Science and Technology Facilities Council
Study of 4.3 billion-year-old lunar rock overturns theory on formation of the Moon's crust
Scientists studying lunar rock collected during the NASA Apollo 17 Mission in 1972 have found new evidence that large portions of the moon’s crust were formed by massive impact events.
This evidence overturns previous theories that the magmas rising from the moon’s interior were responsible for helping form the lunar crust. It was thought that impacts from colliding asteroids and comets were only destructive, but the research has shown that they also helped to build the outer layer of the moon.
The discovery made by scientists funded by the Science and Technology Facilities Council (STFC) also provides a unique record of how the terrestrial planets in our solar system were formed and shaped by geological processes over time.
Radiometric age dating of the sample of moon rock at the Swedish Museum of Natural History revealed that it formed over 4.3 billion years ago. Scientists found that the sample contains unique evidence of mineral formation at incredibly high temperatures (in excess of 2300 °C). This can only be achieved by the melting the outer layer of a planet in a very large impact event.
The STFC-funded researchers from the University of Portsmouth, The University of Manchester and The Open University, used a technique called electron backscatter diffraction (EBSD) to discover the former presence of cubic zirconia, a mineral phase that would only occur in rocks heated above 2300 °C. EBSD is a technique that can determine the structure, crystal orientation and phase of materials.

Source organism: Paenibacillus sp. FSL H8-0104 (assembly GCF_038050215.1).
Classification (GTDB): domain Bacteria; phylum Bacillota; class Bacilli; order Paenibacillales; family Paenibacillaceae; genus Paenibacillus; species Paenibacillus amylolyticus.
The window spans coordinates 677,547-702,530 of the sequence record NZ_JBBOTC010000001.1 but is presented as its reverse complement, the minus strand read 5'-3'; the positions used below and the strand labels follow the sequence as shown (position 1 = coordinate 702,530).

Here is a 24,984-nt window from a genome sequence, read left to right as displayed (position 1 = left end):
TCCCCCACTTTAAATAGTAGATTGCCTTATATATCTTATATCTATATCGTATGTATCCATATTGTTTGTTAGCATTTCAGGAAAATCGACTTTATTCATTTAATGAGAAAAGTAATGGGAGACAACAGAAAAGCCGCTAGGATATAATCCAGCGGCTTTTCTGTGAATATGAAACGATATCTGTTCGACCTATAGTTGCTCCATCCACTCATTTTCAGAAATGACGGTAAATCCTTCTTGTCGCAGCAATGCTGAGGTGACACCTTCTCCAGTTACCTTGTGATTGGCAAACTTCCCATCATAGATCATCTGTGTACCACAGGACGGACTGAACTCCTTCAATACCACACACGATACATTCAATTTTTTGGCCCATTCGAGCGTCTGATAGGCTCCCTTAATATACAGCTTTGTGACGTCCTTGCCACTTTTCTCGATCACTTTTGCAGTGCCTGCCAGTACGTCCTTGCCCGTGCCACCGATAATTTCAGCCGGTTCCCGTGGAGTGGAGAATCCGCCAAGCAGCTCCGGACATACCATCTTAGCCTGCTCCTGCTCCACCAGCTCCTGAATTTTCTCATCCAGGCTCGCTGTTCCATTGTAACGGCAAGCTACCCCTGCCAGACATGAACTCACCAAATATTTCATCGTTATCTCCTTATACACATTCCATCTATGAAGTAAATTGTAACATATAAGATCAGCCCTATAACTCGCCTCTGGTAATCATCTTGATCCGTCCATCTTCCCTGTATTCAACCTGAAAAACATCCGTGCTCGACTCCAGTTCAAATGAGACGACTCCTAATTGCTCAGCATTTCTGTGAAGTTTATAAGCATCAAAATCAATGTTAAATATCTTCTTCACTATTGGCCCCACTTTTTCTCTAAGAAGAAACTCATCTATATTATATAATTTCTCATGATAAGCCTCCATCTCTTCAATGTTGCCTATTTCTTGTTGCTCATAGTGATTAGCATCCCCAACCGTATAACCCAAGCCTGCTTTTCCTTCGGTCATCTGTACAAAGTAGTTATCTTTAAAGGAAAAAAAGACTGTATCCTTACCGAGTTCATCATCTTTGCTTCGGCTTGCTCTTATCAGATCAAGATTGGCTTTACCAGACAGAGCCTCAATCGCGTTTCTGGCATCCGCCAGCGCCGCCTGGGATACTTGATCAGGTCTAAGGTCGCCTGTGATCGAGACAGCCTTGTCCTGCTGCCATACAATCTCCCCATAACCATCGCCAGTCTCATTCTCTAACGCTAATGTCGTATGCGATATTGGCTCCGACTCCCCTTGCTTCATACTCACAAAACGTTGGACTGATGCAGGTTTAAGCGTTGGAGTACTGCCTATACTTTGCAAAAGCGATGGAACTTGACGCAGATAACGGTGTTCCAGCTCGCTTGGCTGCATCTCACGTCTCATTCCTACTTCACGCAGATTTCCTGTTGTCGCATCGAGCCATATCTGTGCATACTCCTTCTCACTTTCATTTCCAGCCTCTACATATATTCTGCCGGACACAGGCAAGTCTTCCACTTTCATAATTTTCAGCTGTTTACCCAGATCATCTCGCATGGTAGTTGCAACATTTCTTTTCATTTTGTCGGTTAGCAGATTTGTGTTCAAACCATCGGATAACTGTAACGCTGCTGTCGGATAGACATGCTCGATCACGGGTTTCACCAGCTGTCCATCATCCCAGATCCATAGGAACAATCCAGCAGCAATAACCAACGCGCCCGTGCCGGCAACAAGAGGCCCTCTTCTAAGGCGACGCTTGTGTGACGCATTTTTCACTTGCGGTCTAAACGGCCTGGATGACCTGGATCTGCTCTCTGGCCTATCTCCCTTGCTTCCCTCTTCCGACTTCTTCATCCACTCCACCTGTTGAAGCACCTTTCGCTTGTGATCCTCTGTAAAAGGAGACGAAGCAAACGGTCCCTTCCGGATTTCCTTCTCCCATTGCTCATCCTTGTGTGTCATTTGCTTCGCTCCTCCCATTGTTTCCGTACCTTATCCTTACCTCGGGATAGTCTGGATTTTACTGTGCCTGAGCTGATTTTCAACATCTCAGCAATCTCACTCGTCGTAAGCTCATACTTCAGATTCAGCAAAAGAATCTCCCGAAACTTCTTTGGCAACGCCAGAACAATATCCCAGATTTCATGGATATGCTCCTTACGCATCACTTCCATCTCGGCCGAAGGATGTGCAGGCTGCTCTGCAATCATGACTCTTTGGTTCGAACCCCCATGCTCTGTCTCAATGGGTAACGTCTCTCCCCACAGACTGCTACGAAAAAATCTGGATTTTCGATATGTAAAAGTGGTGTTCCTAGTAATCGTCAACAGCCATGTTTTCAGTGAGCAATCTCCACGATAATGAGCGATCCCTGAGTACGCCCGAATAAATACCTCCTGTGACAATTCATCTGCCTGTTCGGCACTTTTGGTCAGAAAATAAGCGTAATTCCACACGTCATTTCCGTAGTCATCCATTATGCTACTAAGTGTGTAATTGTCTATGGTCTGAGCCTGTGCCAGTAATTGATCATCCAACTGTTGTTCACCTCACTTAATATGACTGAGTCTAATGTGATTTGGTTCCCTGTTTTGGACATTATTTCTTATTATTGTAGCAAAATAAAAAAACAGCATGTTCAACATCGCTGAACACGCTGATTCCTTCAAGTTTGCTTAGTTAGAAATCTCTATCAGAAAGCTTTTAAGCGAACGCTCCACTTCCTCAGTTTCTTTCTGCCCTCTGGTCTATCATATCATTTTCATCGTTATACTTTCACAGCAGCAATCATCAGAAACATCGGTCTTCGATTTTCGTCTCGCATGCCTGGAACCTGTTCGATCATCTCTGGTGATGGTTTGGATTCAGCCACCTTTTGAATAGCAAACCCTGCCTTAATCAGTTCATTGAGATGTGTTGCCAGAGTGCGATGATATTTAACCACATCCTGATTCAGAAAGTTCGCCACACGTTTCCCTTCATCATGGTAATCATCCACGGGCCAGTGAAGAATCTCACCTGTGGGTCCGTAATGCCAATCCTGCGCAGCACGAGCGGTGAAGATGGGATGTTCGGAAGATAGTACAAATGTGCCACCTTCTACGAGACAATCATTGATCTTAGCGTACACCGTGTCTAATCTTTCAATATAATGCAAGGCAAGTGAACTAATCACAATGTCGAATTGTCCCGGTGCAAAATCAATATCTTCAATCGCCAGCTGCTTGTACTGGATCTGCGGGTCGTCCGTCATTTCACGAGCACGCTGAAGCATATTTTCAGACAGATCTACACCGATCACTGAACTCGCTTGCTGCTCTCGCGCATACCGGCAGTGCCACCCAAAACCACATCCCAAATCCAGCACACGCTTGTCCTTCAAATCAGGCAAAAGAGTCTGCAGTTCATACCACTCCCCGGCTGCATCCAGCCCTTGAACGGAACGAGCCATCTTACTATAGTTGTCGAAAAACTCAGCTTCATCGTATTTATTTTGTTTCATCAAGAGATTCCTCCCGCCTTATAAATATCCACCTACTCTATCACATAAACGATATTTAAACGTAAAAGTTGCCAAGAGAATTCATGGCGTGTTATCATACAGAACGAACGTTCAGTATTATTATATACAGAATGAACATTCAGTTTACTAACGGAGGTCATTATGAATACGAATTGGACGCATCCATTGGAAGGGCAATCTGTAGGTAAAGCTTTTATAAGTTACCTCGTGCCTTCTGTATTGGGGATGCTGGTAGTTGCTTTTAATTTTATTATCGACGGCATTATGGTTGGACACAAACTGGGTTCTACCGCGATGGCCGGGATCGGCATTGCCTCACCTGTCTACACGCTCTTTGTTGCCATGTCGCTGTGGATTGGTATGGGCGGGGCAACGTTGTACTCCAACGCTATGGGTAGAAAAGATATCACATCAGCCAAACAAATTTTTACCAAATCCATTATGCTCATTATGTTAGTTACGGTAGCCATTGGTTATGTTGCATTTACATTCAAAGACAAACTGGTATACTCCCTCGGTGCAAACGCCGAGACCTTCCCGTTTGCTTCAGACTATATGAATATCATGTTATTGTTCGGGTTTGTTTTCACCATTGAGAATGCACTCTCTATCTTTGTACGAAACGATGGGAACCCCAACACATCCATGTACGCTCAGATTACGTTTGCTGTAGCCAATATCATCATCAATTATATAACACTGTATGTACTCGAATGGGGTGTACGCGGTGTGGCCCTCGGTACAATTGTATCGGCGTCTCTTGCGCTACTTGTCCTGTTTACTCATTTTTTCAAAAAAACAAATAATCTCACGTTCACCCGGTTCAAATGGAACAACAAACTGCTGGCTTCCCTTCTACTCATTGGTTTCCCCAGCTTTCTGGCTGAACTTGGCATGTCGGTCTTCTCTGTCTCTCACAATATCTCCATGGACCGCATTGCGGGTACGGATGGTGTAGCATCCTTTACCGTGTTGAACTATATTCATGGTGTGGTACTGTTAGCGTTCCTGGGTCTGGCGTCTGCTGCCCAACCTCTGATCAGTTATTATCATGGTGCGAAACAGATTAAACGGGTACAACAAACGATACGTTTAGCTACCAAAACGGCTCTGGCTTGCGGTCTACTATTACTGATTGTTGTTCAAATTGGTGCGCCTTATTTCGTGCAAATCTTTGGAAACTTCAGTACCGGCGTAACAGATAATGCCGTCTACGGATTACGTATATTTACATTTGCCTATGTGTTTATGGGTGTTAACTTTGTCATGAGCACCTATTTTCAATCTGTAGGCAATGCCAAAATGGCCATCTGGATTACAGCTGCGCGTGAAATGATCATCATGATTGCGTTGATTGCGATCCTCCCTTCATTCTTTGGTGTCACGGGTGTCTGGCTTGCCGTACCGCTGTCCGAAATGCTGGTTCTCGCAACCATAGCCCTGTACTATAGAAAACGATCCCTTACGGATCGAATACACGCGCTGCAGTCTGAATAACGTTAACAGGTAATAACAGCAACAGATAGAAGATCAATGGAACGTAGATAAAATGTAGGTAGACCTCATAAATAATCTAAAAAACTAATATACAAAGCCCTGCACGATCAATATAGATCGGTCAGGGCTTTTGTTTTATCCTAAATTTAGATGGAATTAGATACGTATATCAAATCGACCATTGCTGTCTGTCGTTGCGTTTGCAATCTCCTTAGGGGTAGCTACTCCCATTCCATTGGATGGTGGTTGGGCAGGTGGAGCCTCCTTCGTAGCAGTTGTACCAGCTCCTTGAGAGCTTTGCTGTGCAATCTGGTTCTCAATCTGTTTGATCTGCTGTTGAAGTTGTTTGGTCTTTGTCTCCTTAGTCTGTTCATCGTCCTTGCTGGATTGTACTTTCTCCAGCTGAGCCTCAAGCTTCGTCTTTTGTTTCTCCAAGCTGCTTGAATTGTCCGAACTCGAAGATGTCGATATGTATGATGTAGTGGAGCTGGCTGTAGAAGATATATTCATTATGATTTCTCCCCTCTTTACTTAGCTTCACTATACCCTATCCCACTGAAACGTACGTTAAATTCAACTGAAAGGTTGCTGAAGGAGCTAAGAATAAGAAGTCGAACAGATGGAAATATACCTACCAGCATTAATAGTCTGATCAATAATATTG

Dr James Darling from the University of Portsmouth said:
“The discovery reveals that unimaginably violent impact events helped to build the lunar crust, not only destroy it. Going forward, it is exciting that we now have laboratory tools to help us fully understand their effects on the terrestrial planets.”
The research paper is now available in Nature Astronomy.
An interactive image of the complex crystal analysed in the study can be viewed online using the Virtual Microscope.
Resources on lunar geology for schools, museums and outreach organisers are available from our STFC Lunar Rocks and Meteorites Loan Scheme.
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